Catatonic schizophrenia is a subtype of schizophrenia that includes extremes of behavior. At one end of the extreme the patient cannot speak, move or respond and there is a dramatic reduction in activity. The present study aims to explore the course of catatonic schizophrenia and to assess the effectiveness of catatonicschizophrenia management in alleviating the symptoms associated with catatonic schizophrenia and to improve the client’s overall functioning. Research design followed is Case study. This study was carried out in Karnal at KCGMC and 35 years old unmarried male was included. The treatment plan was formulated according to psychotherapeutic management in which different techniques were utilized to improve the client’s associated schizophrenic behavior and his beliefs. Findings of the assessment showed a significant change in overall functioning. Psychosocial management techniques successfully changed his dysfunctional beliefs and remarkably improved his overall functioning. On the basis of the results shown in the report, it can be determined that psychosocial management is an effective approach to treat catatonic schizophrenia.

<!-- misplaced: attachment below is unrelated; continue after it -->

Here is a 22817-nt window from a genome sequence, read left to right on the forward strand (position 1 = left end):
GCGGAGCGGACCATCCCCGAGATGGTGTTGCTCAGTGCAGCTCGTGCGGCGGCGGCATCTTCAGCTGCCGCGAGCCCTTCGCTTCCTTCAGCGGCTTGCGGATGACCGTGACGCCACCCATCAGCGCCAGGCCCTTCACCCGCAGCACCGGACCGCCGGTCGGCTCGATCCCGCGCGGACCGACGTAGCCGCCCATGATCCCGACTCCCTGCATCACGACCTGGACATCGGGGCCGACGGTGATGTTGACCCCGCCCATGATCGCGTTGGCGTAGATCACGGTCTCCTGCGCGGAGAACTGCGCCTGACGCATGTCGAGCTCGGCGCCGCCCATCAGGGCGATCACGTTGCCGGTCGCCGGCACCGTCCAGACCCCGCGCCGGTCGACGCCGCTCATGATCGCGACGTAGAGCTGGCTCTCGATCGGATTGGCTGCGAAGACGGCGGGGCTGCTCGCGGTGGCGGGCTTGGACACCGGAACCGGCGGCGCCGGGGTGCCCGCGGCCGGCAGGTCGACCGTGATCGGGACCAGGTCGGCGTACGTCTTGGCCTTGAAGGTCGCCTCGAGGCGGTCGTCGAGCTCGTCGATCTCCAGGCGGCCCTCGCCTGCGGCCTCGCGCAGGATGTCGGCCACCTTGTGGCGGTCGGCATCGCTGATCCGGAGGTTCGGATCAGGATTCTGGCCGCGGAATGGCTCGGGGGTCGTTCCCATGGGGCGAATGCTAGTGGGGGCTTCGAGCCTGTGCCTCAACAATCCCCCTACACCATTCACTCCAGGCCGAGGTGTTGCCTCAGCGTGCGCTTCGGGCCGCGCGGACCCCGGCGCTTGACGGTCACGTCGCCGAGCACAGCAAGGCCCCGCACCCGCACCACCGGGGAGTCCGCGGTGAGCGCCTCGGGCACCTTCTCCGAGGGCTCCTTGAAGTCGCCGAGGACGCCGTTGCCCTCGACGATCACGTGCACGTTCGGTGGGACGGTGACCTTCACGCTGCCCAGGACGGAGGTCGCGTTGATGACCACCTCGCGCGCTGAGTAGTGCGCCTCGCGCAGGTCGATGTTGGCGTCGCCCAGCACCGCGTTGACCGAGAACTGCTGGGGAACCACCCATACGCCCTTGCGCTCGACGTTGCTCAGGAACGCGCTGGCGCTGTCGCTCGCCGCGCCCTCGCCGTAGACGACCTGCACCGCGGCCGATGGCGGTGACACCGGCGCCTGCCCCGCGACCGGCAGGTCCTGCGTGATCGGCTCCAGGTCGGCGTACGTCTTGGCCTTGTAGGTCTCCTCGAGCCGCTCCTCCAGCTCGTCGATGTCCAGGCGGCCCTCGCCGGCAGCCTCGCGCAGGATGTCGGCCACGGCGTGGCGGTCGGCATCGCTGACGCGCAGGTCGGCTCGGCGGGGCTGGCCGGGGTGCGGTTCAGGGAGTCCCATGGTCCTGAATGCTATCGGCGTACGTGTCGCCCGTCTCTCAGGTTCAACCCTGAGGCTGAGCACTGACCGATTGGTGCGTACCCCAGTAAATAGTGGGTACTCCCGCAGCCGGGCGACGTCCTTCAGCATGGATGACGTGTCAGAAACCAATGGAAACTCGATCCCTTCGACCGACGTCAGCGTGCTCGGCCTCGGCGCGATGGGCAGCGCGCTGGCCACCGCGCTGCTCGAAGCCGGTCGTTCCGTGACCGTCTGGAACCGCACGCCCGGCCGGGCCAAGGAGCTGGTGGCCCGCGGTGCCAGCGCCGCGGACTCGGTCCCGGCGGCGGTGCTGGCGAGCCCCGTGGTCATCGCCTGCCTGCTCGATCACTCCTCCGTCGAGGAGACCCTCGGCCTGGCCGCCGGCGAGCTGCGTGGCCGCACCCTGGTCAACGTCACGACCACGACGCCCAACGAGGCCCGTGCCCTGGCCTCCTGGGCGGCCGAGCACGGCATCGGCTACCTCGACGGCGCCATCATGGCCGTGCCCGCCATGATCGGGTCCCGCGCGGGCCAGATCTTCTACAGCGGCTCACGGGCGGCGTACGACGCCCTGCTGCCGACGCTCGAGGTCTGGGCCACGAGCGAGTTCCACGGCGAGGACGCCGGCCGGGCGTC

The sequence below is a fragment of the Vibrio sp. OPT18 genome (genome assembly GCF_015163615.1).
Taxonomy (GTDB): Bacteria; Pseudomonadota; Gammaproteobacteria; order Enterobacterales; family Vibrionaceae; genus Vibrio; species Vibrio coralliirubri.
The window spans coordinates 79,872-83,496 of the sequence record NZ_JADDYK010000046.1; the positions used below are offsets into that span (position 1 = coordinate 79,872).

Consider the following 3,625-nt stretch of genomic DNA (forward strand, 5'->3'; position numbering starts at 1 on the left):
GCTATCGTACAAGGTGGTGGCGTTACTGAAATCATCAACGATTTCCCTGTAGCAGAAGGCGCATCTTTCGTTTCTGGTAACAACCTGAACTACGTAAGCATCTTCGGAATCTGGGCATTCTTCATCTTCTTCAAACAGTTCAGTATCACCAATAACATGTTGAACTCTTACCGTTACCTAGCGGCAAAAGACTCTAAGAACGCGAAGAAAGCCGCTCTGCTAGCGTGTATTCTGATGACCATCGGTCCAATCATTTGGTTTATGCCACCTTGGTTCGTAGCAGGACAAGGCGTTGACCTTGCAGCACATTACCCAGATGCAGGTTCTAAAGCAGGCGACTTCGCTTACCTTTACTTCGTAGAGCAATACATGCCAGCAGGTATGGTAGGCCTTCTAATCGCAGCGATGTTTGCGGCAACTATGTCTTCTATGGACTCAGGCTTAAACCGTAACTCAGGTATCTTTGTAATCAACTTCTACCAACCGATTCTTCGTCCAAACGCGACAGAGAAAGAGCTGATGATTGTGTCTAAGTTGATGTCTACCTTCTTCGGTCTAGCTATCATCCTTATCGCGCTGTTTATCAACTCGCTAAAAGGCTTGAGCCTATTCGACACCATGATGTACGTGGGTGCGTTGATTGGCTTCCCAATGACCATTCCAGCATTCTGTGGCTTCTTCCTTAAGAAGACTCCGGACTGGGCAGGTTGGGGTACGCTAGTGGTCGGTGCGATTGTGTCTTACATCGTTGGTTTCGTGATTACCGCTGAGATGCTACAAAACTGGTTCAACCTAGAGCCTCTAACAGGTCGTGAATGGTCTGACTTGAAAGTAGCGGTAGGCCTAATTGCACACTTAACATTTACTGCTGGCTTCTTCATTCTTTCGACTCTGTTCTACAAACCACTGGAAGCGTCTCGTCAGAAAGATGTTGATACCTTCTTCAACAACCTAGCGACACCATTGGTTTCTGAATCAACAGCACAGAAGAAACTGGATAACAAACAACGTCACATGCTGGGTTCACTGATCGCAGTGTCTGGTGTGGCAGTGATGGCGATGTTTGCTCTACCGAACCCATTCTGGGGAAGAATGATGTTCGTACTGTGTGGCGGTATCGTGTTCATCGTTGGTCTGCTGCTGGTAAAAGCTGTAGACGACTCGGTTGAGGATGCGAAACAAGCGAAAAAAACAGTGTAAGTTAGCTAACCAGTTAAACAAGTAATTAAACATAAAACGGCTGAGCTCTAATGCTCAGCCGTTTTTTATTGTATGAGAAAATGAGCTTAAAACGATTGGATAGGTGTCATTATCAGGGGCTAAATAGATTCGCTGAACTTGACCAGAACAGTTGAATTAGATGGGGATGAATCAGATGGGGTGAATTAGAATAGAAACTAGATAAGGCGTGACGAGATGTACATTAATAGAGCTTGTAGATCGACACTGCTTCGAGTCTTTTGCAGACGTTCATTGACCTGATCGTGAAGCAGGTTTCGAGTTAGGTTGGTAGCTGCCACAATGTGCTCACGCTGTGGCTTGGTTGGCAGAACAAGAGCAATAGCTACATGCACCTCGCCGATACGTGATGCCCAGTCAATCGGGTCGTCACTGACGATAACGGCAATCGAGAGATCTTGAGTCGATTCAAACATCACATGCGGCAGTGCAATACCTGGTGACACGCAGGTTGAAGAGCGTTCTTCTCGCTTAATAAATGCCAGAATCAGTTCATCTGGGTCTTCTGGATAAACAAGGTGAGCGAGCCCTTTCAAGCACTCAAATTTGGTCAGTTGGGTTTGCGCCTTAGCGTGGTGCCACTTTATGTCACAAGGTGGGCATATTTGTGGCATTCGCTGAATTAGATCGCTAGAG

Arzu Ahlawat : Bachelor’s in Psychology – Lady Sri Ram College for Women, Delhi University, Delhi.
Prashant Srivastava : Psychiatric Social Worker, Dept. of Psychiatry, Kalpana Chawla Government Medical College and Hospital, Karnal, Haryana
Savita Chahal : Assistant Professor and Head – Dept. of Psychiatry, Kalpana Chawla Government Medical College and Hospital, Karnal, Haryana.
DOI : https://doi.org/10.32381/JPR.2019.14.02.7
Development of Mysore Triguna Scale–Short
By: C.G. Venkatesha Murthy , Shilpa Datar
Page No : 311-318